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Publication Date: 2004-Feb-12

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A neural stimulation system automatically corrects or adjusts the stimulus parameters in order to maintain a comfortable and effective stimulation therapy. Changes in dCSF, the distance indicating the stimulating electrode position relative to the target nerves, can be measured by measuring body conductor field potentials which are affected by the conductivity of surrounding tissue matter. Measured changes in dCSF can be used to adjust stimulation parameters in a feedback loop system for the most comfortable and efficacious stimulation. In addition, obtaining dCSF can help the clinician place an in-line lead array close to the physiological mid-line.

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The present invention relates to neural stimulation systems and, more particularly, to an output control system used with such neural systems that automatically maintains the output of the stimulation system at a comfortable and efficacious level.

The present invention may be used in spinal cord stimulation therapies in which a neurostimulator is used to stimulate dorsal column nerves. Spinal cord stimulation (SCS) systems treat chronic pain by providing electrical stimulation pulses through the contacts of an electrode array placed epidurally near a patient’s spinal cord. SCS is a well-accepted clinical method for reducing pain in certain populations of patients. SCS systems typically include an Implantable Pulse Generator (IPG) coupled to an array of contacts at or near the distal end of an electrode lead. An electrode lead extension may also be used, if needed. The IPG generates electrical pulses that are delivered to neural tissue, e.g., the dorsal column fibers within the spinal cord, through the contacts of the electrode array. In an SCS system, for example, the electrodes are implanted proximal to the dura mater of the spinal cord. Individual electrode contacts (the “electrodes”) may be arranged in a desired pattern and spacing in order to create an electrode array. Individual wires, or electrode leads, connect with each contact in the array. The electrode leads exit the spinal column and attach to the IPG, either directly, or through one or more electrode lead extensions. The electrode lead extension, in turn, when used, is typically tunneled around the torso of the patient to a subcutaneous pocket where the IPG is implanted.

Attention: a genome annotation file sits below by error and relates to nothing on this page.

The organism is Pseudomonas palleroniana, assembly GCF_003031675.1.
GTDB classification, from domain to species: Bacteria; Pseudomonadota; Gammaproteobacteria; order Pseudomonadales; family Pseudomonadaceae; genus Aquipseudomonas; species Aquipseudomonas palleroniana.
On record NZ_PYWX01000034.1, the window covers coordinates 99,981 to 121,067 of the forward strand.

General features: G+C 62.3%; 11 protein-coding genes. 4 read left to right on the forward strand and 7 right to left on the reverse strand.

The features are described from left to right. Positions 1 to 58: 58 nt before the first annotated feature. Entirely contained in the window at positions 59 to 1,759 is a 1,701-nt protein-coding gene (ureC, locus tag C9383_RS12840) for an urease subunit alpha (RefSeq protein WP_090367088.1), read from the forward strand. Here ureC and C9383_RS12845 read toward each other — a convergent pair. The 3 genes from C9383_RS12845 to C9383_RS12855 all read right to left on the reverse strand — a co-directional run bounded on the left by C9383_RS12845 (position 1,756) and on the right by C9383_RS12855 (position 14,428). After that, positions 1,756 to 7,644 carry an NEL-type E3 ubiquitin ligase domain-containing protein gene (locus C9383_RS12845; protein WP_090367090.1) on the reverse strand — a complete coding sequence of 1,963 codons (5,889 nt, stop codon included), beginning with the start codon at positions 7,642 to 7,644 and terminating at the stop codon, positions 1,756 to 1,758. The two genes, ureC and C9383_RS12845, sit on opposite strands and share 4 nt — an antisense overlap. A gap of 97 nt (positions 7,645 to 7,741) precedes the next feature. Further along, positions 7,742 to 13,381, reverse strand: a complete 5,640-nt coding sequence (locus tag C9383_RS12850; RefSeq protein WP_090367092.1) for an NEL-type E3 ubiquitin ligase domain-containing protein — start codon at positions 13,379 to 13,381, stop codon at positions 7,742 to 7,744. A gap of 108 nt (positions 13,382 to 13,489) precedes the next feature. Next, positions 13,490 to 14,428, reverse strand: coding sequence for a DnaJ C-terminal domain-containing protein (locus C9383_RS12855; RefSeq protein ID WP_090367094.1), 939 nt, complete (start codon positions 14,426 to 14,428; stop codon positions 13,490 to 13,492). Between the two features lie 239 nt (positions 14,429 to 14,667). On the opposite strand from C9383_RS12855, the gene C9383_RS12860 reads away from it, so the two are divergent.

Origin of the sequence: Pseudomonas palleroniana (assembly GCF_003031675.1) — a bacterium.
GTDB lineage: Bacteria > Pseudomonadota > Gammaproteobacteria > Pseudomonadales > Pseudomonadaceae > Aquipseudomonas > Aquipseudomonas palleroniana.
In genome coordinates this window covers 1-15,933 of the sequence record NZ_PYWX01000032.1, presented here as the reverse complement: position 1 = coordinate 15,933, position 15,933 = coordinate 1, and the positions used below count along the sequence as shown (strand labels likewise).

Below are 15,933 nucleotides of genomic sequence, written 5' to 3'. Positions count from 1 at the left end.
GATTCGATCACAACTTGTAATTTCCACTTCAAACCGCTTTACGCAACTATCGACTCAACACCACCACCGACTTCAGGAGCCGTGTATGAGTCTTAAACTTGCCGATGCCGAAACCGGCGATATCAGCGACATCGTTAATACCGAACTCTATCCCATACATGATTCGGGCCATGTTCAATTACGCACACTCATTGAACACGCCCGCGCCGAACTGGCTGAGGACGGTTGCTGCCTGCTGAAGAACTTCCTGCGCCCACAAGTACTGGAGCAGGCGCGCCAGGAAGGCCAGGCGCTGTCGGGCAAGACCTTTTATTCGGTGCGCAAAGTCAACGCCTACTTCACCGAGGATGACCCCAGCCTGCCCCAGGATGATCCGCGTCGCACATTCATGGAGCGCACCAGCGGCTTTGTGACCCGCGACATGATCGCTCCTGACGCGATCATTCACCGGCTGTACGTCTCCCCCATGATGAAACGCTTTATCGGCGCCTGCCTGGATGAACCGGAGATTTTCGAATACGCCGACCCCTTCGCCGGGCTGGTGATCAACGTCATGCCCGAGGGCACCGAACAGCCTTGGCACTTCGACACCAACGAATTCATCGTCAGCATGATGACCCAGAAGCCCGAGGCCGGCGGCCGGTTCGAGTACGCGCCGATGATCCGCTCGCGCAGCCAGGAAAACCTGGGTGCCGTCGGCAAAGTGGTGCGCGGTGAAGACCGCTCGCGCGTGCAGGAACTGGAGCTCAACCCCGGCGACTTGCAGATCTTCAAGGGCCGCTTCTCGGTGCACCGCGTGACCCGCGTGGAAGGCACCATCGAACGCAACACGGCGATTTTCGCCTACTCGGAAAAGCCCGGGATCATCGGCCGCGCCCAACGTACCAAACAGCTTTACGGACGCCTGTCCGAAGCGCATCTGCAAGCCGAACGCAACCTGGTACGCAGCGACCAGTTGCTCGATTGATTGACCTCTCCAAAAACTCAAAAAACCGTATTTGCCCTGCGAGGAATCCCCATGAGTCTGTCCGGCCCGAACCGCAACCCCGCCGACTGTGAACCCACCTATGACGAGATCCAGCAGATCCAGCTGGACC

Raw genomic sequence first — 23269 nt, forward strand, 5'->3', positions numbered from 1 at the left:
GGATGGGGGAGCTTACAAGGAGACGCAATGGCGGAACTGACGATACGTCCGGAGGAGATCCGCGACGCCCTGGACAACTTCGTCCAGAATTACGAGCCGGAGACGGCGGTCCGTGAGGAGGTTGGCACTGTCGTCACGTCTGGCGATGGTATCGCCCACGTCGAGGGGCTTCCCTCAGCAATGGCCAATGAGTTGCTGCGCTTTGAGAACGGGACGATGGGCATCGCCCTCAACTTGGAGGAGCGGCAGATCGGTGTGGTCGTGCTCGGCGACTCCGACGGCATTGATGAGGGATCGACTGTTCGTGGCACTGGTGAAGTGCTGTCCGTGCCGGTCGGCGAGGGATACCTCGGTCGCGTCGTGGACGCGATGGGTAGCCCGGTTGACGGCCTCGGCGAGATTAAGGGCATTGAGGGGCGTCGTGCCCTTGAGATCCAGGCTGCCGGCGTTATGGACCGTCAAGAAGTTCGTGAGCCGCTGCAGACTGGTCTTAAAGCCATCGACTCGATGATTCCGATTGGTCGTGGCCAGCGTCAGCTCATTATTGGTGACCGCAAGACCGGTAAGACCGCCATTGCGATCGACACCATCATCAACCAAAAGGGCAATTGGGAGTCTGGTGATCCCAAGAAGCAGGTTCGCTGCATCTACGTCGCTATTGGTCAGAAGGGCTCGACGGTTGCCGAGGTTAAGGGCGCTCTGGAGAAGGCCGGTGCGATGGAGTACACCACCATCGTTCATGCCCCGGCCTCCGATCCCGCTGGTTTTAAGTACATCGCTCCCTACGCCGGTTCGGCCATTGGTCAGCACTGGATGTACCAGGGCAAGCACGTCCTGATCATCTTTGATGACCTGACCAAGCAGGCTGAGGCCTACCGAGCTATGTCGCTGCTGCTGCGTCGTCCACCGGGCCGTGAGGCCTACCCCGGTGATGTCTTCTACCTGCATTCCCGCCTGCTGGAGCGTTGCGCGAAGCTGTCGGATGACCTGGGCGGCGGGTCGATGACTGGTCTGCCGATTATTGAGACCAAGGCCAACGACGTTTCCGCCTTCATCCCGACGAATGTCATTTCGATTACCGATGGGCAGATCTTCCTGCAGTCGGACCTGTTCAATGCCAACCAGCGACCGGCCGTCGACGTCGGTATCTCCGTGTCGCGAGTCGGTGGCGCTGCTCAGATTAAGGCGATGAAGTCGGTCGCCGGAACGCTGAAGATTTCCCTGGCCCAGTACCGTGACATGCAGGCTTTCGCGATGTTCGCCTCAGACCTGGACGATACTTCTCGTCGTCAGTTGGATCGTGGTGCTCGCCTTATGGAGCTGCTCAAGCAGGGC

The electrical pulses generated by the SCS system, or other neuro-stimulation system, are also referred to as "stimulation pulses". In an SCS system, the stimulation pulses typically have the effect of producing a tingling sensation, also known as a paresthesia. The paresthesia helps block the chronic pain felt by the patient. The amplitude of the stimulation pulses affects the intensity and location of the paresthesia felt by the patient. In general, it is desirable to have the amplitude of stimulation comfortably set to a level which produces paresthesia to block pain but not above a level that may actually result in pain apart from the native pain. Moreover, the stimulus amplitude should be set to a stimulus level lower than that which can recruit reflex motor nerves that can cause involuntary muscle contractions.

SCS and other stimulation systems are known in the art. For example, an implantable electronic stimulator is disclosed in United States Patent No. 3,646,940 that provides timed, sequenced electrical impulses to a plurality of electrodes. As another example, United States Patent No. 3,724,467, teaches an electrode implant for neuro-stimulation of the spinal cord. A relatively thin and flexible strip of biocom...